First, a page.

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University Chapel

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University Chapel

The Chapel viewed from the balcony clearly showing the stained glass windows
The university chapel is open to visitors most days under the watchful but unobtrusive care of the janitorial staff. It is an active church with regular services (especially during term time) and a place for quiet prayer and contemplation and so visitors are asked to respect the sanctity of the building when visiting. University students and graduates have the right to be narried in the chapel. There is no charge for admission on visits.

The chapel was built by Bishop Kennedy to serve both the town and St. Salvator's College. During the Reformation the chapel was severely damaged, with the destruction by the protestants of anything construed as a "graven image", including Bishop Kennedy's tomb and the stained glass windows.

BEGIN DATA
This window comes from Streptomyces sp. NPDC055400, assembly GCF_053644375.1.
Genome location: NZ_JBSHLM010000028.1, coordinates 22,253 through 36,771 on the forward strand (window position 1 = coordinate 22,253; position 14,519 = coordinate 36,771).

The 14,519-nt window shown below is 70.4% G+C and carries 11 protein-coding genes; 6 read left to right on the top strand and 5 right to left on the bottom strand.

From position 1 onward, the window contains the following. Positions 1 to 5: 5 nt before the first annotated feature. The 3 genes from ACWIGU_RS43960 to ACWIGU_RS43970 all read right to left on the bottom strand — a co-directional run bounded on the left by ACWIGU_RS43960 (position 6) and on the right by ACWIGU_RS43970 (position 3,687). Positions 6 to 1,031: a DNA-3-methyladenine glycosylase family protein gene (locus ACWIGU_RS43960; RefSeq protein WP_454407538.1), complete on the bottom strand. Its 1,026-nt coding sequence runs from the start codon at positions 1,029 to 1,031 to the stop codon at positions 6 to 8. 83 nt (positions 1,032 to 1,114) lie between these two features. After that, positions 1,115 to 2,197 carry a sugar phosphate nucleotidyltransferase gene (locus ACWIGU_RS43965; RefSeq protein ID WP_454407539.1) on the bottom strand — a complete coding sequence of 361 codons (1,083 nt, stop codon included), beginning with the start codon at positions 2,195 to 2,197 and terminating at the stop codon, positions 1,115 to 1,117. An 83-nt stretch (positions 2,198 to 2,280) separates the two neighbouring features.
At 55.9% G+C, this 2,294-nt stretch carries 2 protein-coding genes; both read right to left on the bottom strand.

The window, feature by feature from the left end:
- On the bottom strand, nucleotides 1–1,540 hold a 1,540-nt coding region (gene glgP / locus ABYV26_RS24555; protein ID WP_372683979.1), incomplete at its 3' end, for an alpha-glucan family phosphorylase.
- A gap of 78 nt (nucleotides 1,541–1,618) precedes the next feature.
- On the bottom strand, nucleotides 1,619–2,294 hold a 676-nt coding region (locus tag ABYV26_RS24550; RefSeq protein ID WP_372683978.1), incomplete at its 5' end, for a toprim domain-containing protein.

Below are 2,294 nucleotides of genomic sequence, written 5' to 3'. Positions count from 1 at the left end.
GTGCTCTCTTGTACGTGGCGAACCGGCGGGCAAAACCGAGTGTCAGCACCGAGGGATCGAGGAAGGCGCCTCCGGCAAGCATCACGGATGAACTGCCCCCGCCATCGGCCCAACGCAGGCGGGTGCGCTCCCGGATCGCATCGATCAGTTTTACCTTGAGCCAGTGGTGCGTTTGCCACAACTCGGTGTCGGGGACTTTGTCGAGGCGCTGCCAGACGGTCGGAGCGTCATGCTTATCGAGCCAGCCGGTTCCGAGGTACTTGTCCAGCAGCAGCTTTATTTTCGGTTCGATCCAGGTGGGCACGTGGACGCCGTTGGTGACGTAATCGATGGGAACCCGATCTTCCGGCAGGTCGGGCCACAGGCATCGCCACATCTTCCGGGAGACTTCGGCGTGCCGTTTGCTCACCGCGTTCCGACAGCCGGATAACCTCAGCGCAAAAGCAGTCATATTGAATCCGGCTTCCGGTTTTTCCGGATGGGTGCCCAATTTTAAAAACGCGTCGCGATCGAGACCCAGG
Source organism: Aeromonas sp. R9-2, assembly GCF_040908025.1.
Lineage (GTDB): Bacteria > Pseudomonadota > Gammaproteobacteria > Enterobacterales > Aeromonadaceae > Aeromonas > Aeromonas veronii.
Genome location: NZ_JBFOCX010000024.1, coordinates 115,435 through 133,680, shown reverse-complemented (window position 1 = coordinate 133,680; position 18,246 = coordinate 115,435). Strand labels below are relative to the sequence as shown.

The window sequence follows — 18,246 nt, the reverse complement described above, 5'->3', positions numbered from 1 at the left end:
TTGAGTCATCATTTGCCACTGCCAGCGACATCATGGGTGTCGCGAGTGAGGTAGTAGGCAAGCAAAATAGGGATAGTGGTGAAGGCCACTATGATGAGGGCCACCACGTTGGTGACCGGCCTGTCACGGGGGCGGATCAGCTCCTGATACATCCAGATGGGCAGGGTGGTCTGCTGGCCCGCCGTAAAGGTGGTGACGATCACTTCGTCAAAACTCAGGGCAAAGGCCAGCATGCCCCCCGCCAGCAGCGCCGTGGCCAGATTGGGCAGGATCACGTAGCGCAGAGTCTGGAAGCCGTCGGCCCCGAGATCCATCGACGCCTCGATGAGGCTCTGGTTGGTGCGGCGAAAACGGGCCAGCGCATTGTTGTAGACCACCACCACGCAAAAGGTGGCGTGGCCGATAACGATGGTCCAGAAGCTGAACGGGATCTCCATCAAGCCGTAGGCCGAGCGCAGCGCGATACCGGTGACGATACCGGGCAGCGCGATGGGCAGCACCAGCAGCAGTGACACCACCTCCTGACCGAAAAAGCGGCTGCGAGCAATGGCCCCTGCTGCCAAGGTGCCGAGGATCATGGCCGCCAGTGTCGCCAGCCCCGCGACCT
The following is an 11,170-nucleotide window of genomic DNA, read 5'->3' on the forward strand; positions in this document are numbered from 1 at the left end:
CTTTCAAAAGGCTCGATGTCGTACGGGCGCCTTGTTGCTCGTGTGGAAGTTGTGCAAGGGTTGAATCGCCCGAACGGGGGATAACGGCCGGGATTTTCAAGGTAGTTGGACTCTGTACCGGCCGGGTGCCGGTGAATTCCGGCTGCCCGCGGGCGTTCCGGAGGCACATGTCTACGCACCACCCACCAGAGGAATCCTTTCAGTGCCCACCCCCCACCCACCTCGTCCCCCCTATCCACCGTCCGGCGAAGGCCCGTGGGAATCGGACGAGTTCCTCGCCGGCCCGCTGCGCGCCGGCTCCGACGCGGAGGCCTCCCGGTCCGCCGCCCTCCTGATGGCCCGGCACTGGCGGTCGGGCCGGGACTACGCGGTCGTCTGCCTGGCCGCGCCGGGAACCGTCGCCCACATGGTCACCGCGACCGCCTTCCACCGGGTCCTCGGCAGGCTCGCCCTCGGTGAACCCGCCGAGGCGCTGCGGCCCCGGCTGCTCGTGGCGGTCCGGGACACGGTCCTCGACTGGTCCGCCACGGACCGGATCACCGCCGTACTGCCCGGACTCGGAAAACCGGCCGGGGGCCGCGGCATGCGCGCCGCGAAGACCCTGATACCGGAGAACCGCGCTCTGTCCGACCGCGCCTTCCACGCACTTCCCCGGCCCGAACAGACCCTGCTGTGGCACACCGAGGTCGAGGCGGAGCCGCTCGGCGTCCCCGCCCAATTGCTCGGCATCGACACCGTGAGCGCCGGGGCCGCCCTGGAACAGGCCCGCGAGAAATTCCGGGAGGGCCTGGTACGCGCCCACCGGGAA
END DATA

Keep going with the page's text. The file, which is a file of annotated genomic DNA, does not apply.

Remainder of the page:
The chapel altar inlaid with a beautiful mosaic depiction of the Last Supper.
After a century of neglect the chapel experienced several rennovations. In the 1680's, Provost Skene restored both the chapel and the tower. In the 1760's the roof was deliberately collapsed to allow it's replacement, causing further damage to Bishop Kennedy's tomb. Rennovation continuing into the 20th century has restored the chapel to it's rightful place as a hub of the university life.

One legend says that the pulpit in the chapel originally came from Holy Trinity Church, and was used by John Knox to incite the destruction of the cathedral in 1559.

For an excellent full description of the history of the chapel, see the pages by Alistair MacDonald.

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